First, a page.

Fighting Hunger One Can A Week
I was inspired early in life to try to make a mark on the world. And even though I'm a bit of a natural caretaker -- working as a lifeguard and even helping find jobs for folks suffering from traumatic brain injury -- meetings and organizations just weren't my style.
Then, in 2008, our newly elected President, Barack Obama, suggested that I get involved in my community. Well, he didn't ask me personally, but I took it that way.
While stewing on how I could answer my president's call, I began to see news stories about how desperate our food bank -- the Community Food Bank of Southern Arizona -- was for donations.
The closest I've ever been to being hungry as a kid was when my folks forgot to buy the groceries one time, and my three brothers and I had to have white bread and molasses for breakfast. The memory of that stinging flavor still makes me crinkle my face and shake my head.
Then it hit me all at once.
I thought of an idea to pick up food from my neighbors in Miles, a working-class neighborhood in Tucson, Ariz., every Sunday. I call the project “One Can A Week.”
Just Ask the Question
I found that sometimes, all you have to do is ask for help.
“Of course,” said Ed Altamirano, the first neighbor I asked for canned goods. After three months of visiting 10 neighbors each week, I had 100 participants -- about 50 percent of the people who live in our community.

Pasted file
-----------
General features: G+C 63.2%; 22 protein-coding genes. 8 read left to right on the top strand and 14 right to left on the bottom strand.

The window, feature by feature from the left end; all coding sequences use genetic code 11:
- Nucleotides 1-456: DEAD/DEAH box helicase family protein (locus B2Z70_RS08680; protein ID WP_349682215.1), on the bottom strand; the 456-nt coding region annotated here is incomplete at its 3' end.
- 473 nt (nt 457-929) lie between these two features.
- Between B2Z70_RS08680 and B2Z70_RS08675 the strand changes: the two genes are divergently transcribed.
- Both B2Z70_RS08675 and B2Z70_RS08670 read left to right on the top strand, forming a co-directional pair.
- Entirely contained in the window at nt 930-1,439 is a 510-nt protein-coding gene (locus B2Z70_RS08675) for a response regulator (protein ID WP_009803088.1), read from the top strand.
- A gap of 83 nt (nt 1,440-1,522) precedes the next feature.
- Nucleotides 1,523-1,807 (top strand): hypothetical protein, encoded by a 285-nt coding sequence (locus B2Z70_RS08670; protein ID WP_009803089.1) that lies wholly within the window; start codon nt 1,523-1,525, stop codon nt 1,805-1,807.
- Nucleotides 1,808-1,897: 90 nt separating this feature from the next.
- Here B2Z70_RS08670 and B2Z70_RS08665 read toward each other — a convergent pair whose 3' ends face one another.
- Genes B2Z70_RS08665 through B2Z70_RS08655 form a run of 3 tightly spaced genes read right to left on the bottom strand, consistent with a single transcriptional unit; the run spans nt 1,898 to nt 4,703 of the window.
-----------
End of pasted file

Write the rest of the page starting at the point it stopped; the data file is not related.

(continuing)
One Can A Week began more than three years ago, and we're still going strong. Along with my three volunteers -- Barbara Farragut, Kym Fuhrig, and Lenny Cota-Robles -- we have collected and donated 19.4 tons of food and $8,691.95 in 171 weeks.
At 1.3 pounds per meal, our neighbors have fed more than 19,977 parents and kids one meal. The money we've collected has generated something like $91,000 in food and services based on the Community Food Bank's buying power ratio of $10.20 per dollar donated.
Others have replicated One Can A Week around the country – there are people as close as Phoenix and as far away as New Jersey, North Carolina, and West Virginia who have accepted the three-hour Sunday commitment.
Why do I do this every week? I'm no do-gooder, and I certainly don't like joining anything. But the joy I experience when I see that first can or cereal box sitting on the porch every Sunday morning is almost overwhelming. Barbara, Kym, Lenny and I know for sure hunger can end in America.
The food is there, we just have to pick it up.